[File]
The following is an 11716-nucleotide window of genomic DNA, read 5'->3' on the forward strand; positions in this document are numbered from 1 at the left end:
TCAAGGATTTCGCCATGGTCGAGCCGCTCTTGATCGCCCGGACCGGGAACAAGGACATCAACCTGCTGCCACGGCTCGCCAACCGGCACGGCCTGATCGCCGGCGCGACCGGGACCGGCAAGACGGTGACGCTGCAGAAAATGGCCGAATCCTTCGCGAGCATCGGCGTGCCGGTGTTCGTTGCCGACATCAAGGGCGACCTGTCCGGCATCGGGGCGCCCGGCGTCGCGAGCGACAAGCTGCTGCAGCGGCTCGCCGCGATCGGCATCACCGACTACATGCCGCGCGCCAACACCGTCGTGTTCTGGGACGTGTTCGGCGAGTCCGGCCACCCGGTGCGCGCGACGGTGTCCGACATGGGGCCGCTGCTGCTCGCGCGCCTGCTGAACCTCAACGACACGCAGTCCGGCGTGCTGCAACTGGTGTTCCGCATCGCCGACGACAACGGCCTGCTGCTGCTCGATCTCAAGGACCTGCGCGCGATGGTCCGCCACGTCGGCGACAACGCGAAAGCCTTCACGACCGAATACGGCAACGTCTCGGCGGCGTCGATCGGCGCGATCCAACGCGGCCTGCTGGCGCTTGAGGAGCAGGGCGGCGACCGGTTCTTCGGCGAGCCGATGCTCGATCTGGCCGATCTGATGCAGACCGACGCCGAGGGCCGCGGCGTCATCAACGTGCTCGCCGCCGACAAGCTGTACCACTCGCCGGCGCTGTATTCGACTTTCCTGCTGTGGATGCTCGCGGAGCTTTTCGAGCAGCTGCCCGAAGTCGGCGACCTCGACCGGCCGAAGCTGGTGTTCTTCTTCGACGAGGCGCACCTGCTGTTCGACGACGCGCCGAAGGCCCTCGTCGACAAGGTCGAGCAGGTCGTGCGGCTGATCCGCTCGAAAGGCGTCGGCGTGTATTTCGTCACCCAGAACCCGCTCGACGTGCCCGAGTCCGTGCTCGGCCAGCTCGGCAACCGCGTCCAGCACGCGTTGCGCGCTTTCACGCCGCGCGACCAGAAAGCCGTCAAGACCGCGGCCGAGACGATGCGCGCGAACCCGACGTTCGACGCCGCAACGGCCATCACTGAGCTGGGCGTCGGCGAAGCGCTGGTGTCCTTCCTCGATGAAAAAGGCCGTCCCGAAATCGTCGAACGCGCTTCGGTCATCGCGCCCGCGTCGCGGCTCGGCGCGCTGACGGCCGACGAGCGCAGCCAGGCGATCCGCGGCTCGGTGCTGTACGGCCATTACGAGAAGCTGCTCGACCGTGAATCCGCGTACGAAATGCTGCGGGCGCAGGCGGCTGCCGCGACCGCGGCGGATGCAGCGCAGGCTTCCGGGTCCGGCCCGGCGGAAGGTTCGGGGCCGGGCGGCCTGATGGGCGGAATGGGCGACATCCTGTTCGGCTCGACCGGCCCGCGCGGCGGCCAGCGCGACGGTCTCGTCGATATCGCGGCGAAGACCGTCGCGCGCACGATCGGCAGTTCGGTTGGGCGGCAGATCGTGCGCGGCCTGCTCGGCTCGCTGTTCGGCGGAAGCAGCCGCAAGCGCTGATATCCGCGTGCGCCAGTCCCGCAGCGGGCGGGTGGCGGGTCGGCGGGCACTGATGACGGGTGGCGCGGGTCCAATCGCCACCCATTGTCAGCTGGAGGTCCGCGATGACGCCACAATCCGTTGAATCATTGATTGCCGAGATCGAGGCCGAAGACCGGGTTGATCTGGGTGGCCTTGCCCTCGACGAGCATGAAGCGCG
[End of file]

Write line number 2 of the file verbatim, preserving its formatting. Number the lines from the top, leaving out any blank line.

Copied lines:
TCAAGGATTTCGCCATGGTCGAGCCGCTCTTGATCGCCCGGACCGGGAACAAGGACATCAACCTGCTGCCACGGCTCGCCAACCGGCACGGCCTGATCGCCGGCGCGACCGGGACCGGCAAGACGGTGACGCTGCAGAAAATGGCCGAATCCTTCGCGAGCATCGGCGTGCCGGTGTTCGTTGCCGACATCAAGGGCGACCTGTCCGGCATCGGGGCGCCCGGCGTCGCGAGCGACAAGCTGCTGCAGCGGCTCGCCGCGATCGGCATCACCGACTACATGCCGCGCGCCAACACCGTCGTGTTCTGGGACGTGTTCGGCGAGTCCGGCCACCCGGTGCGCGCGACGGTGTCCGACATGGGGCCGCTGCTGCTCGCGCGCCTGCTGAACCTCAACGACACGCAGTCCGGCGTGCTGCAACTGGTGTTCCGCATCGCCGACGACAACGGCCTGCTGCTGCTCGATCTCAAGGACCTGCGCGCGATGGTCCGCCACGTCGGCGACAACGCGAAAGCCTTCACGACCGAATACGGCAACGTCTCGGCGGCGTCGATCGGCGCGATCCAACGCGGCCTGCTGGCGCTTGAGGAGCAGGGCGGCGACCGGTTCTTCGGCGAGCCGATGCTCGATCTGGCCGATCTGATGCAGACCGACGCCGAGGGCCGCGGCGTCATCAACGTGCTCGCCGCCGACAAGCTGTACCACTCGCCGGCGCTGTATTCGACTTTCCTGCTGTGGATGCTCGCGGAGCTTTTCGAGCAGCTGCCCGAAGTCGGCGACCTCGACCGGCCGAAGCTGGTGTTCTTCTTCGACGAGGCGCACCTGCTGTTCGACGACGCGCCGAAGGCCCTCGTCGACAAGGTCGAGCAGGTCGTGCGGCTGATCCGCTCGAAAGGCGTCGGCGTGTATTTCGTCACCCAGAACCCGCTCGACGTGCCCGAGTCCGTGCTCGGCCAGCTCGGCAACCGCGTCCAGCACGCGTTGCGCGCTTTCACGCCGCGCGACCAGAAAGCCGTCAAGACCGCGGCCGAGACGATGCGCGCGAACCCGACGTTCGACGCCGCAACGGCCATCACTGAGCTGGGCGTCGGCGAAGCGCTGGTGTCCTTCCTCGATGAAAAAGGCCGTCCCGAAATCGTCGAACGCGCTTCGGTCATCGCGCCCGCGTCGCGGCTCGGCGCGCTGACGGCCGACGAGCGCAGCCAGGCGATCCGCGGCTCGGTGCTGTACGGCCATTACGAGAAGCTGCTCGACCGTGAATCCGCGTACGAAATGCTGCGGGCGCAGGCGGCTGCCGCGACCGCGGCGGATGCAGCGCAGGCTTCCGGGTCCGGCCCGGCGGAAGGTTCGGGGCCGGGCGGCCTGATGGGCGGAATGGGCGACATCCTGTTCGGCTCGACCGGCCCGCGCGGCGGCCAGCGCGACGGTCTCGTCGATATCGCGGCGAAGACCGTCGCGCGCACGATCGGCAGTTCGGTTGGGCGGCAGATCGTGCGCGGCCTGCTCGGCTCGCTGTTCGGCGGAAGCAGCCGCAAGCGCTGATATCCGCGTGCGCCAGTCCCGCAGCGGGCGGGTGGCGGGTCGGCGGGCACTGATGACGGGTGGCGCGGGTCCAATCGCCACCCATTGTCAGCTGGAGGTCCGCGATGACGCCACAATCCGTTGAATCATTGATTGCCGAGATCGAGGCCGAAGACCGGGTTGATCTGGGTGGCCTTGCCCTCGACGAGCATGAAGCGCG